Our study showed that the DSA class composition is antigen-specific and that IgG subclass distribution is different from that in total IgG. Indeed, the IgG1, IgG3, and IgG4 fractions were higher in the DSA antibody population than in total IgG. Immunoglobulin class switching is a complex mechanism that mainly depends on the antigen nature and the interaction between B cells and their environment. Polysaccharide and glycolipid antigens usually promote IgG2 production (23) and protein antigens mainly drive IgG1 and IgG3 production (24). On the other hand, chronic antigen exposure leads to IgG4 production (25). The B-cell microenvironment is also involved in class switching. Class switching typically occurs following interaction with CD4+ T cells via the receptors CD40–CD40L and cytokines (26, 27). Avery et al. elegantly showed that IL-4 induces the switch to IgG1 in CD40L-stimulated human naive B cells, whereas IL-21 mainly induces IgG3 production (28). High percentage of IgG1 and IgG3 could easily be explained by a T-dependent alloantigen presentation after kidney transplantation. Moreover, high IgG4 percentage is not surprising in a context of chronic antigen exposure, as observed in patients who underwent kidney graft. However, the signals that control isotype switching are incompletely defined, and more studies are needed, particularly in the context of alloimmunization to improve ABMR understanding.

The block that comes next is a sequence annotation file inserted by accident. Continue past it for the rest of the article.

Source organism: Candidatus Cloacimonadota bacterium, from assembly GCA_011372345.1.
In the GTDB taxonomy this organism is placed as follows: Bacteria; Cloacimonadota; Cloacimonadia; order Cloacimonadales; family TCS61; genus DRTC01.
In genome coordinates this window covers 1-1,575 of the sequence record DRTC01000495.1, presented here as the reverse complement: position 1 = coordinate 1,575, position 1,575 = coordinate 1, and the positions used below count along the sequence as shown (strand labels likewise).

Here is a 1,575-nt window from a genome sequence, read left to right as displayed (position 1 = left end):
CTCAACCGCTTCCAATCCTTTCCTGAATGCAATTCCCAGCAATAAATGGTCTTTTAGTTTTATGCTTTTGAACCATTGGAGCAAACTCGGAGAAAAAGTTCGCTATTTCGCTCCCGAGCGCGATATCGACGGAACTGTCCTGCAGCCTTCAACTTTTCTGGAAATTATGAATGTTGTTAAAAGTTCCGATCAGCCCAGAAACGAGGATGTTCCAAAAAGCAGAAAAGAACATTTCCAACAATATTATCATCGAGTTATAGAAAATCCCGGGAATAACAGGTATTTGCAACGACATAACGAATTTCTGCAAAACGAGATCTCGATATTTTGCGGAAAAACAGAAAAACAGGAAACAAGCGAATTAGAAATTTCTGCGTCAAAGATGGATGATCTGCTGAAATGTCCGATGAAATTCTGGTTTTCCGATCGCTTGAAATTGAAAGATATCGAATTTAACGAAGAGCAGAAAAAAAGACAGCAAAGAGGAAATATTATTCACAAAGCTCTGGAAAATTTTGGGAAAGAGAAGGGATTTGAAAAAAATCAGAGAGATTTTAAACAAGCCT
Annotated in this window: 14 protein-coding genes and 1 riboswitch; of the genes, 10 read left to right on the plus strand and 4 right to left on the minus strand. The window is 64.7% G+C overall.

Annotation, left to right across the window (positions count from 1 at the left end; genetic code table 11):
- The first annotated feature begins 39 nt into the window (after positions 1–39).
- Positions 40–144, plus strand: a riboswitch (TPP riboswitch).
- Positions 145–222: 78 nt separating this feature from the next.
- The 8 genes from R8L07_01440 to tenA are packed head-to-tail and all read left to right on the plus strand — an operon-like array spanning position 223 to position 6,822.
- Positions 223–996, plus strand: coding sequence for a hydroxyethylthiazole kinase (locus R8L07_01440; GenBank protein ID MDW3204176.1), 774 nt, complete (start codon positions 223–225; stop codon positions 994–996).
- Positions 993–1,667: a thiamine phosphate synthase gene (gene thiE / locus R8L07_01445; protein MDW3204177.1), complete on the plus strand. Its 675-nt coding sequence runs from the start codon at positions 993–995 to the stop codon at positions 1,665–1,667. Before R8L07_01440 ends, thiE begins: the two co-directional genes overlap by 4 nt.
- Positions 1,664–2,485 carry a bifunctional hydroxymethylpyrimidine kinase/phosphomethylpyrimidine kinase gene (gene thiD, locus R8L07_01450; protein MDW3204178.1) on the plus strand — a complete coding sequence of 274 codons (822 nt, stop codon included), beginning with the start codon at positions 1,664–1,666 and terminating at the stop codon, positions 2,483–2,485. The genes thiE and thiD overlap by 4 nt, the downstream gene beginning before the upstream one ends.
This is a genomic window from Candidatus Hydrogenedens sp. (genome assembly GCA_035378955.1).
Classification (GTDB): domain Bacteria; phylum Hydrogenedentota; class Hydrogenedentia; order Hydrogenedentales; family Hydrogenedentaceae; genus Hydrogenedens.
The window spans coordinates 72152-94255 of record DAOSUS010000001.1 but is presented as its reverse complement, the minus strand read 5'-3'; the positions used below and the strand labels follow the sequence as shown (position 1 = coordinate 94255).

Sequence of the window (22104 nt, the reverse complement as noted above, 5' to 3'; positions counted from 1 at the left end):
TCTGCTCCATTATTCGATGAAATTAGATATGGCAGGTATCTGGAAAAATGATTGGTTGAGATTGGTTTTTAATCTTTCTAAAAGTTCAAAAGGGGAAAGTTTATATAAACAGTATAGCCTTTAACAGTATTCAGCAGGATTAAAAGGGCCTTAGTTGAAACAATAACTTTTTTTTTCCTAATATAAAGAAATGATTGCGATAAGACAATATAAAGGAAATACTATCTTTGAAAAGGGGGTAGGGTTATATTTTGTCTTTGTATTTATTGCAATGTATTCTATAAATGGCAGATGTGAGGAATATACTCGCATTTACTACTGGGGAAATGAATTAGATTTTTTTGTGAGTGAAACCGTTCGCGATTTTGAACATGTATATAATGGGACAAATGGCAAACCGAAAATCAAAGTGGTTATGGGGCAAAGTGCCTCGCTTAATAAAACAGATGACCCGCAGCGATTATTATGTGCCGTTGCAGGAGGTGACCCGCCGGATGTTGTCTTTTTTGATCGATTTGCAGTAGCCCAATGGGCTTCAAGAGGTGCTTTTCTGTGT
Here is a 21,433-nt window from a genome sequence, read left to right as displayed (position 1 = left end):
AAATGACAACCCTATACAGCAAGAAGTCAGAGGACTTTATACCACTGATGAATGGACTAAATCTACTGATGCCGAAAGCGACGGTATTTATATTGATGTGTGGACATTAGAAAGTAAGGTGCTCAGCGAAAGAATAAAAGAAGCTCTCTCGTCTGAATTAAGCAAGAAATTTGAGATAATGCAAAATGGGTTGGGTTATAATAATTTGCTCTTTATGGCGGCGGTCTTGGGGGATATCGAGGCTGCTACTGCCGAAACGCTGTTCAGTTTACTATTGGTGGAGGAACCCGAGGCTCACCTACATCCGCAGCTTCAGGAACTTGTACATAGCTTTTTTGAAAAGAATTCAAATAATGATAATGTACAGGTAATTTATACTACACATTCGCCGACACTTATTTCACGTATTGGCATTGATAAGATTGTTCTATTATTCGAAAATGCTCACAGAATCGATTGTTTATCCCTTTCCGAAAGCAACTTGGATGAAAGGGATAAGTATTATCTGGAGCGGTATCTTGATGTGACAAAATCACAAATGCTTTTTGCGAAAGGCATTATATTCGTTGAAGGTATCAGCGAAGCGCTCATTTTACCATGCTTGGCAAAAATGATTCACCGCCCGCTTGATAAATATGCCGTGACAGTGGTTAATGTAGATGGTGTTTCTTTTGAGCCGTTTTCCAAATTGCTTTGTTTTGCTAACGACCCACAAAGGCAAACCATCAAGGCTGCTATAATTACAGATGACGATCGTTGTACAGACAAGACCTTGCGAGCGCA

Several studies reported that detection of IgG3-iDSA with the Luminex test is associated with higher ABMR risk after transplantation of kidney and also of other organs, particularly liver (10, 20, 2931). Lefaucheur et al. detected IgG3 in 23% of iDSA, and their presence was associated with ABMR and poorer graft outcome (10). Our results confirmed IgG3's deleterious role and also highlighted the predominant role of IgG3 relative proportion in ABMR risk. Indeed, our technique allowed comparing the relative proportion of each iDSA subclass and showing that ABMR was associated with iDSA IgG3 > 6.4%, independently of the other subclass distribution.

IgG1 and IgG3 are known to activate the classical complement pathway, and IgG3 display the best ability to bind to and activate the complement cascade (7). In agreement, the percentage of IgG3 iDSA was associated with C4d-positive ABMR and with eGFR decline in our study. Conversely, IgG1 percentage was similar in DSA+/ABMR+ and DSA+/ABMR– patients. Moreover, the IgG subclass affects also the affinity for FcγRIIIa and the capacity for natural killer cell recruitment (8). IgG3 is the subclass with the most affinity for this receptor, and we found a correlation between the inflammatory microvascular lesions and IgG3 percentage.

Finally, we found that high MFI was a risk factor for ABMR, as previously reported (5, 3234). However, MFI value was not correlated with the IgG3 level. In our multivariate analysis, the only three factors associated with GFR decline were eGFR at diagnosis, number of DSA, and high IgG3 percentage. While high IgG3 percentage was associated with ABMR occurrence and histological severity and also with eGFR decline, the difference in graft survival was not statistically significant between the High and Low IgG3 groups. This is explained by limited number of graft losses (18.8%) in a relatively short follow-up period (mean: 1.7 years). In previous studies, the median time to graft loss after ABMR diagnosis was >5 years (35).